Are You Learning to Lead?
As a leader, do you ever feel like your habits automatically engage to turn a new experience into an old pattern of response? If so, you might consider using a surprising approach to personal and professional development: learning from experience.
Many people think of Experiential Learning as being synonymous with its various applications: internships role-plays or even team-building ropes courses. In reality, Experiential Learning is a research-based methodology developed by David Kolb some 50 years ago when he identified an ideal process of learning (the learning cycle) and nine ways to approach that process (the learning styles). Kolb recognized that the way you approach learning is the way you approach leadership and life, in general; so, this mental model can help you approach any situation more effectively.
Here is the simple process to follow: Experiencing, Reflecting, Thinking and Acting:
- Experiencing. Attend to your experience in the moment.
- Reflecting. Pause to reflect on that experience to make meaning.
- Thinking. Engage in abstract thinking to generalize and make a decision.
- Acting. Take some action to implement your decision.
Ned used the learning cycle to approach a difficult conversation with a direct report, Chuck. He used Experiencing to connect with his own emotions, recognizing how the situation had triggered him. He also paid attention to the environment by selecting a time and location for the conversation to enhance his chances of a successful dialogue. He used Reflecting to take multiple perspectives on the situation so that he could better address Chuck’s point of view. Next, he collected the facts. He could point to the economic impact of Ed’s actions by reviewing financial reports. Finally, Ned used Acting to initiate the conversation and tap his courage to be direct.
Most people find that they prefer parts of the cycle and avoid or underutilize others. That’s because the learning cycle has two dimensions, each containing pairs of interdependent opposites. Experiencing (feeling) and Thinking are ways you take in information. Experiencing is subjective and direct, while Thinking is an interpretation that is generalized and objective. Reflecting and Acting are ways that you process your experiences and thoughts. You connect direct experience to general knowledge by Reflecting and transform abstract thinking into behavior by Acting.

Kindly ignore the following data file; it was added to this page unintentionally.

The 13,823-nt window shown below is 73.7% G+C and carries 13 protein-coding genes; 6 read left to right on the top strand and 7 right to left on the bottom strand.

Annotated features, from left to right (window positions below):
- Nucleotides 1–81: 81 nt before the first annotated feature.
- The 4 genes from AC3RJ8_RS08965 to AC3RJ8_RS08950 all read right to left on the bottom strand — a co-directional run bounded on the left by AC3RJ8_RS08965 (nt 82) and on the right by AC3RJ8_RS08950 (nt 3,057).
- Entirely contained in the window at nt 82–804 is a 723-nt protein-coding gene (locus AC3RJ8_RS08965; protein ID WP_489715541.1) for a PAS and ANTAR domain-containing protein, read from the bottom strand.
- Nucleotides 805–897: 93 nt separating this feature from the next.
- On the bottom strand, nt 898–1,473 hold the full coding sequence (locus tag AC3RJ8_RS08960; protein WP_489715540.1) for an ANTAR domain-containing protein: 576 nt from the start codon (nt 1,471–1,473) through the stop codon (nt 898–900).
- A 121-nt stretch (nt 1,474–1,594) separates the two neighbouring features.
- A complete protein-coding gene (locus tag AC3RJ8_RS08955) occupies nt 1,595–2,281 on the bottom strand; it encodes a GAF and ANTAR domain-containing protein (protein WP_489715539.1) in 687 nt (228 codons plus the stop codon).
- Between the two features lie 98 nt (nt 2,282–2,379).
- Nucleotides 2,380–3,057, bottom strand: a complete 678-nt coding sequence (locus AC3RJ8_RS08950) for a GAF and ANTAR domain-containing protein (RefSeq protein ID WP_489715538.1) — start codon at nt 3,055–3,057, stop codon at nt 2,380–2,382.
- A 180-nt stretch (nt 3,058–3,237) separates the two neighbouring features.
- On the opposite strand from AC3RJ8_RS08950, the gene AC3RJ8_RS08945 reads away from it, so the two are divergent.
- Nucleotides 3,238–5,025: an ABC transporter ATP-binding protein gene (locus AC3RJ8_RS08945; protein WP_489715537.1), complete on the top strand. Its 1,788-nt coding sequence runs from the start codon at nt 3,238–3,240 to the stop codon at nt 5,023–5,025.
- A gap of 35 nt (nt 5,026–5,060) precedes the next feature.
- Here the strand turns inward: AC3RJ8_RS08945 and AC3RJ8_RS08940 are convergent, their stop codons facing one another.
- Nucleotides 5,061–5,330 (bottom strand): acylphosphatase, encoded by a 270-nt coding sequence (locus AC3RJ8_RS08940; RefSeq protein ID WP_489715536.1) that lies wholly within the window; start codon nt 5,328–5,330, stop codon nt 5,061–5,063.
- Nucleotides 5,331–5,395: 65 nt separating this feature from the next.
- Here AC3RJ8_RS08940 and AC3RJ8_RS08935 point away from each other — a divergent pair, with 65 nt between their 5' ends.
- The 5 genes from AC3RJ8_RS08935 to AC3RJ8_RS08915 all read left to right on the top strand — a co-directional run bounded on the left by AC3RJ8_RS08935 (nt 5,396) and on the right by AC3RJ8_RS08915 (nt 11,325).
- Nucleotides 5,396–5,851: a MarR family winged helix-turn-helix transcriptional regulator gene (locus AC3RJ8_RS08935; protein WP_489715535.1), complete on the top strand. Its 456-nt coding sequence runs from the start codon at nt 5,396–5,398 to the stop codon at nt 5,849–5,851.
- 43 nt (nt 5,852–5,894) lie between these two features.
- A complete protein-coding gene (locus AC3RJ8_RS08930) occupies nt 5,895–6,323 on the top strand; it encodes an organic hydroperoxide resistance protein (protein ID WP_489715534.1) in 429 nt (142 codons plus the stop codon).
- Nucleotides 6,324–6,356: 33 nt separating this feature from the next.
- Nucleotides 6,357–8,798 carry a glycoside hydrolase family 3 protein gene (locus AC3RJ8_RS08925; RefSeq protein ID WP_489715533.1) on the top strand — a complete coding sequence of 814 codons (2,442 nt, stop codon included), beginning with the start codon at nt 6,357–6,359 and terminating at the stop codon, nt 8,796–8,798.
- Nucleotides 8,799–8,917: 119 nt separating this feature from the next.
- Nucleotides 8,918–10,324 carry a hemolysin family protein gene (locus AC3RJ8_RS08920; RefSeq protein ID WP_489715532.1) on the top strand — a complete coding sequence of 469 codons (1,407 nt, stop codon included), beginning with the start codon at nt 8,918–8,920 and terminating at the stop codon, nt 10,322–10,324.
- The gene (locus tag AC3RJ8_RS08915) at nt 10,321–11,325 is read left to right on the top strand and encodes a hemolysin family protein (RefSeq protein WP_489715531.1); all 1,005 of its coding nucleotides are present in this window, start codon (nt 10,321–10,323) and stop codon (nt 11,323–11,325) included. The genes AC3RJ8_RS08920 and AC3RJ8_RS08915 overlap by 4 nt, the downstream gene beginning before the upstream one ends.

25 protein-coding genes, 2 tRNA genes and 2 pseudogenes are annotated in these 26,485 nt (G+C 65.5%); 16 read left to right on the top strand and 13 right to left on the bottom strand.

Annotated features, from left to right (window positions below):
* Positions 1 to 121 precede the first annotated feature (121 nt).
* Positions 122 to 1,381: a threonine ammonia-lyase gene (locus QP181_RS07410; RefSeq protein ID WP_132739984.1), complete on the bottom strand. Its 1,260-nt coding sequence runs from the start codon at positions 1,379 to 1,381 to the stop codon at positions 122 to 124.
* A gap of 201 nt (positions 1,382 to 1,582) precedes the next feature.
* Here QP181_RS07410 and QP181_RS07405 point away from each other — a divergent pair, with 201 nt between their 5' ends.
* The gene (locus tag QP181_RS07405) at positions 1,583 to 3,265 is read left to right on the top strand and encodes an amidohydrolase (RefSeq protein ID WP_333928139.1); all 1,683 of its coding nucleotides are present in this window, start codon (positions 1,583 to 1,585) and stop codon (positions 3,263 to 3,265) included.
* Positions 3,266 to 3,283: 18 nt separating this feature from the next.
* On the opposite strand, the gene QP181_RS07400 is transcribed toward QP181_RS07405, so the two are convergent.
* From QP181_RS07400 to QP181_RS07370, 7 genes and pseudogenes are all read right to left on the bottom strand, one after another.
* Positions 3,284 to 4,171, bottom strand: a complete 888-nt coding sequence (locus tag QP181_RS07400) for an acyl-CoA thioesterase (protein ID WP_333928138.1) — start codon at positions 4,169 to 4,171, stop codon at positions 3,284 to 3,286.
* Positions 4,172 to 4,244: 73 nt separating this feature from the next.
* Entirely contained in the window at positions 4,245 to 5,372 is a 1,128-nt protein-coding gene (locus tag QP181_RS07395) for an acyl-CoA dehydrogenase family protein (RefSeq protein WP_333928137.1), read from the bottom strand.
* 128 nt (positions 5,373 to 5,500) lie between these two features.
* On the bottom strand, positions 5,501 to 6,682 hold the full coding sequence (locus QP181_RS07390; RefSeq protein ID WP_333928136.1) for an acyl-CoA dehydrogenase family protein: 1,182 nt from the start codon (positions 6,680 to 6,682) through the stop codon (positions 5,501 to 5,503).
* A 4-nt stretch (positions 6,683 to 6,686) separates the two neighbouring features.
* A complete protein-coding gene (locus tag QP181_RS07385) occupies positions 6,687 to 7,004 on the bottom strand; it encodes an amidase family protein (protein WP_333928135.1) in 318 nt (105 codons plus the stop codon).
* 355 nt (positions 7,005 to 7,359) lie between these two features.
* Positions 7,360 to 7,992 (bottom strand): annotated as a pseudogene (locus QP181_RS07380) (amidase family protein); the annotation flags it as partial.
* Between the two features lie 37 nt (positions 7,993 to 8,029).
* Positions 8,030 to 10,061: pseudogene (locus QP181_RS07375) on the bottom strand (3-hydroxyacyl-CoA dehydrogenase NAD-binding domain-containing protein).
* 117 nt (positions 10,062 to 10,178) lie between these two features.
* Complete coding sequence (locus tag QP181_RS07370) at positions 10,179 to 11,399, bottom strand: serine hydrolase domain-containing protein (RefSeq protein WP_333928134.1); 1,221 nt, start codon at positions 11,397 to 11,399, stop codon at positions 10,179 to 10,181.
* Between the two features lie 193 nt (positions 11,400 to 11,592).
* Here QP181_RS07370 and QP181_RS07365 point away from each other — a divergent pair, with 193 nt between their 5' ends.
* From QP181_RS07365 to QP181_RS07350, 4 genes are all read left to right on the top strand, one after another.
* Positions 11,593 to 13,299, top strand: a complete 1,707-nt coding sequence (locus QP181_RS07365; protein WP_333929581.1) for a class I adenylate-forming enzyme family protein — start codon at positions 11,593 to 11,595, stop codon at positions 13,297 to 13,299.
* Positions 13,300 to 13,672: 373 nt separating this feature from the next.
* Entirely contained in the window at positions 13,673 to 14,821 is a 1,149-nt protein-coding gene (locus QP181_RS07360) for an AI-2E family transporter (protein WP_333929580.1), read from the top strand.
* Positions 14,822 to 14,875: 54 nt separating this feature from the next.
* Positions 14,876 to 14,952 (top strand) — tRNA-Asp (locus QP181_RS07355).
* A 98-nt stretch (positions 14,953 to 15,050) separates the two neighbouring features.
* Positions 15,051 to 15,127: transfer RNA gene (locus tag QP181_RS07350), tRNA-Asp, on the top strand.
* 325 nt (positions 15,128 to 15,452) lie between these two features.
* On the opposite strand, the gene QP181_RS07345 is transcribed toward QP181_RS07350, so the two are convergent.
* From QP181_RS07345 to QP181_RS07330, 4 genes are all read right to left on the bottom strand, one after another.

Ruth realized that she preferred the Thinking and Reflecting steps of the process, and they had served her well in the practice of law. She was required to focus on facts and figures and make sense of them in the context of case law. When she became the practice group leader, she recognized that she was missing the upside potential of Experiencing (engaging in relationships and understanding emotions) and Acting (actively asking for new business opportunities). By intentionally focusing on these steps in the learning cycle, Ruth became more effective in her leadership role.
You can notice which parts of the process that you use when you are on automatic pilot, and whether you’re skipping parts of the process that could make you more effective in your leadership approach.
By including all the steps, regardless of their order, you’ll make sure that you are including all parts of you—your feelings, perceptions, thoughts and actions. The learning cycle reminds you that learning requires deep trust in your own experience and a healthy skepticism about information. It demands both the perspective of quiet reflection and a passionate commitment to action in the face of uncertainty.
Why is Experiential Learning worthy of your attention today? It makes explicit a process that can empower you, your teams and organizations to turn mere potential into reality. Instead of operating habitually, you can use this process deliberately to improve performance, learn something new, and achieve your goals. But the real power comes when you experience how understanding the learning process and your own approach to learning is the key to your self-transformation and growth. Once you understand your strengths and challenges as a leader, you will be better able to expand your preferences. By giving this learning methodology a top priority in your life, research shows that you can fulfill your potential and be happier, too!